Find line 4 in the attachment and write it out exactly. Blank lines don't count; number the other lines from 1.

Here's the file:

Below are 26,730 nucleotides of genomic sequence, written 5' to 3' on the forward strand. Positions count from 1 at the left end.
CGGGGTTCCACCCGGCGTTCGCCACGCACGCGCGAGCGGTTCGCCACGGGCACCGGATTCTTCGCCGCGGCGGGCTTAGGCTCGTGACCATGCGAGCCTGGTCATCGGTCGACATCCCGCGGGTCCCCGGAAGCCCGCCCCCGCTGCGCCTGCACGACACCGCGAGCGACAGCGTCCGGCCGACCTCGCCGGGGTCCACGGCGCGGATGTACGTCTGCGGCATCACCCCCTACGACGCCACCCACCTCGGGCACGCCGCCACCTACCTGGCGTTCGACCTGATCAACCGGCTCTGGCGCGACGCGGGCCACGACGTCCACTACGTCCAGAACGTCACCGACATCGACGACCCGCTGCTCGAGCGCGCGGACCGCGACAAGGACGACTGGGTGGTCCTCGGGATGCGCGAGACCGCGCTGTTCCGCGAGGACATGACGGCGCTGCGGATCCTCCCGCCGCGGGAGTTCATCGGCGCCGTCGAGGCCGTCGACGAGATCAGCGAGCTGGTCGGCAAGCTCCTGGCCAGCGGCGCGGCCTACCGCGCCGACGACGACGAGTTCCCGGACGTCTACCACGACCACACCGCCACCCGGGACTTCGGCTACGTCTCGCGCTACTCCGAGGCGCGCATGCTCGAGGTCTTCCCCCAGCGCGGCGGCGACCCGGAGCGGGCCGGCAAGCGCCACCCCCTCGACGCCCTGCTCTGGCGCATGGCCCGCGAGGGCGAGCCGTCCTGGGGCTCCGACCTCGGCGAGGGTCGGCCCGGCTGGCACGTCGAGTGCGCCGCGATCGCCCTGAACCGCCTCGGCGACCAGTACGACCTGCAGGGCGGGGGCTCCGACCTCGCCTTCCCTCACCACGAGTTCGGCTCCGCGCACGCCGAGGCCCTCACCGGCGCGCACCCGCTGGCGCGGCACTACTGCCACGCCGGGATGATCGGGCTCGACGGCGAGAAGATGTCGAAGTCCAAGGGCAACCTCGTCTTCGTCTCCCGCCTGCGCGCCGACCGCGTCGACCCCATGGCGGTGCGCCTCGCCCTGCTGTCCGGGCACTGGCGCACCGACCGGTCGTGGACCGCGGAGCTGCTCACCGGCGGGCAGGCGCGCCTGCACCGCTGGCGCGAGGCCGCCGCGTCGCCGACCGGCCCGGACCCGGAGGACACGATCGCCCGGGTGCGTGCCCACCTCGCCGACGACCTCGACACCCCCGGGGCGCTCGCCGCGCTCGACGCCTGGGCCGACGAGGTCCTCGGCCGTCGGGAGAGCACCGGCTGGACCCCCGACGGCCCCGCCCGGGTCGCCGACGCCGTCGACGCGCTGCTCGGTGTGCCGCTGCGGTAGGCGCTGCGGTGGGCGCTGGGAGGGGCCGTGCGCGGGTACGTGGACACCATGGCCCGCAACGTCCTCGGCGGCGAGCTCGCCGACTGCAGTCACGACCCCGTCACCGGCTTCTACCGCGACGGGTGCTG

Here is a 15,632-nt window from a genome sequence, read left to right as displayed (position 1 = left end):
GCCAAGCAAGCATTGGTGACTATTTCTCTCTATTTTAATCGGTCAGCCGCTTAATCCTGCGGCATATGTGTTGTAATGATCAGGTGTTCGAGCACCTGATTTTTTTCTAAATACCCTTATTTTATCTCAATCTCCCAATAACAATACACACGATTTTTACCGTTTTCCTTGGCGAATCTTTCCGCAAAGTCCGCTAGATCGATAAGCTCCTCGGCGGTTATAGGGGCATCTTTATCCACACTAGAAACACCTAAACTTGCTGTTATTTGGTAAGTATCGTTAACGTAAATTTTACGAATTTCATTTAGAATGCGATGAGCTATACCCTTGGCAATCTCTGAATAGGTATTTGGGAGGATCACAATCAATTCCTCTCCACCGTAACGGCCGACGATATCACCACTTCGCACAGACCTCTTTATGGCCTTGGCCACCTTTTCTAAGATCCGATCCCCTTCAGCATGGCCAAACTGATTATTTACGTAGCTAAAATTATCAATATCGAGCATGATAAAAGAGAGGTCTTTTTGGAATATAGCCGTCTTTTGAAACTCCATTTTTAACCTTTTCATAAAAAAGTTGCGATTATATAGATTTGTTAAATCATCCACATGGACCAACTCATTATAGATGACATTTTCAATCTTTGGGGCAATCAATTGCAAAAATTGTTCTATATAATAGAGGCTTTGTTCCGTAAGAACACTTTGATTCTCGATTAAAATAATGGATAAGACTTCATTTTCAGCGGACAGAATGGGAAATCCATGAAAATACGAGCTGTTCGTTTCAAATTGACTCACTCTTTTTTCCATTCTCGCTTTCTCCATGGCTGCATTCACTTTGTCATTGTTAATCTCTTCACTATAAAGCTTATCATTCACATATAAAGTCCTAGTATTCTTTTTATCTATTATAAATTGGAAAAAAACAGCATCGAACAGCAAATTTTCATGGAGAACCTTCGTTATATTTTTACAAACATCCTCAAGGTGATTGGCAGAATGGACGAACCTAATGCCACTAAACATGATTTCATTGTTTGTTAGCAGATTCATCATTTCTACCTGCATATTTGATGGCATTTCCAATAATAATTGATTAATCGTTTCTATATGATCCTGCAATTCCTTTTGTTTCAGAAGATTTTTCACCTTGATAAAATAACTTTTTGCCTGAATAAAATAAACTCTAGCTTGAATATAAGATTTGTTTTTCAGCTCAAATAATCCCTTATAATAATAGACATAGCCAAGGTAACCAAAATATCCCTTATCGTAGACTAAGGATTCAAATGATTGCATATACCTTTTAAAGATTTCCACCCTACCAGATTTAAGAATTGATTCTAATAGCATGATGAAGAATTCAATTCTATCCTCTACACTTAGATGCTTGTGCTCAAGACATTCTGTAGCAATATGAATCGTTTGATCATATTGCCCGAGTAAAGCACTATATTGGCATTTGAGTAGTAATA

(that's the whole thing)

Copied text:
GCCAAGCAAGCATTGGTGACTATTTCTCTCTATTTTAATCGGTCAGCCGCTTAATCCTGCGGCATATGTGTTGTAATGATCAGGTGTTCGAGCACCTGATTTTTTTCTAAATACCCTTATTTTATCTCAATCTCCCAATAACAATACACACGATTTTTACCGTTTTCCTTGGCGAATCTTTCCGCAAAGTCCGCTAGATCGATAAGCTCCTCGGCGGTTATAGGGGCATCTTTATCCACACTAGAAACACCTAAACTTGCTGTTATTTGGTAAGTATCGTTAACGTAAATTTTACGAATTTCATTTAGAATGCGATGAGCTATACCCTTGGCAATCTCTGAATAGGTATTTGGGAGGATCACAATCAATTCCTCTCCACCGTAACGGCCGACGATATCACCACTTCGCACAGACCTCTTTATGGCCTTGGCCACCTTTTCTAAGATCCGATCCCCTTCAGCATGGCCAAACTGATTATTTACGTAGCTAAAATTATCAATATCGAGCATGATAAAAGAGAGGTCTTTTTGGAATATAGCCGTCTTTTGAAACTCCATTTTTAACCTTTTCATAAAAAAGTTGCGATTATATAGATTTGTTAAATCATCCACATGGACCAACTCATTATAGATGACATTTTCAATCTTTGGGGCAATCAATTGCAAAAATTGTTCTATATAATAGAGGCTTTGTTCCGTAAGAACACTTTGATTCTCGATTAAAATAATGGATAAGACTTCATTTTCAGCGGACAGAATGGGAAATCCATGAAAATACGAGCTGTTCGTTTCAAATTGACTCACTCTTTTTTCCATTCTCGCTTTCTCCATGGCTGCATTCACTTTGTCATTGTTAATCTCTTCACTATAAAGCTTATCATTCACATATAAAGTCCTAGTATTCTTTTTATCTATTATAAATTGGAAAAAAACAGCATCGAACAGCAAATTTTCATGGAGAACCTTCGTTATATTTTTACAAACATCCTCAAGGTGATTGGCAGAATGGACGAACCTAATGCCACTAAACATGATTTCATTGTTTGTTAGCAGATTCATCATTTCTACCTGCATATTTGATGGCATTTCCAATAATAATTGATTAATCGTTTCTATATGATCCTGCAATTCCTTTTGTTTCAGAAGATTTTTCACCTTGATAAAATAACTTTTTGCCTGAATAAAATAAACTCTAGCTTGAATATAAGATTTGTTTTTCAGCTCAAATAATCCCTTATAATAATAGACATAGCCAAGGTAACCAAAATATCCCTTATCGTAGACTAAGGATTCAAATGATTGCATATACCTTTTAAAGATTTCCACCCTACCAGATTTAAGAATTGATTCTAATAGCATGATGAAGAATTCAATTCTATCCTCTACACTTAGATGCTTGTGCTCAAGACATTCTGTAGCAATATGAATCGTTTGATCATATTGCCCGAGTAAAGCACTATATTGGCATTTGAGTAGTAATA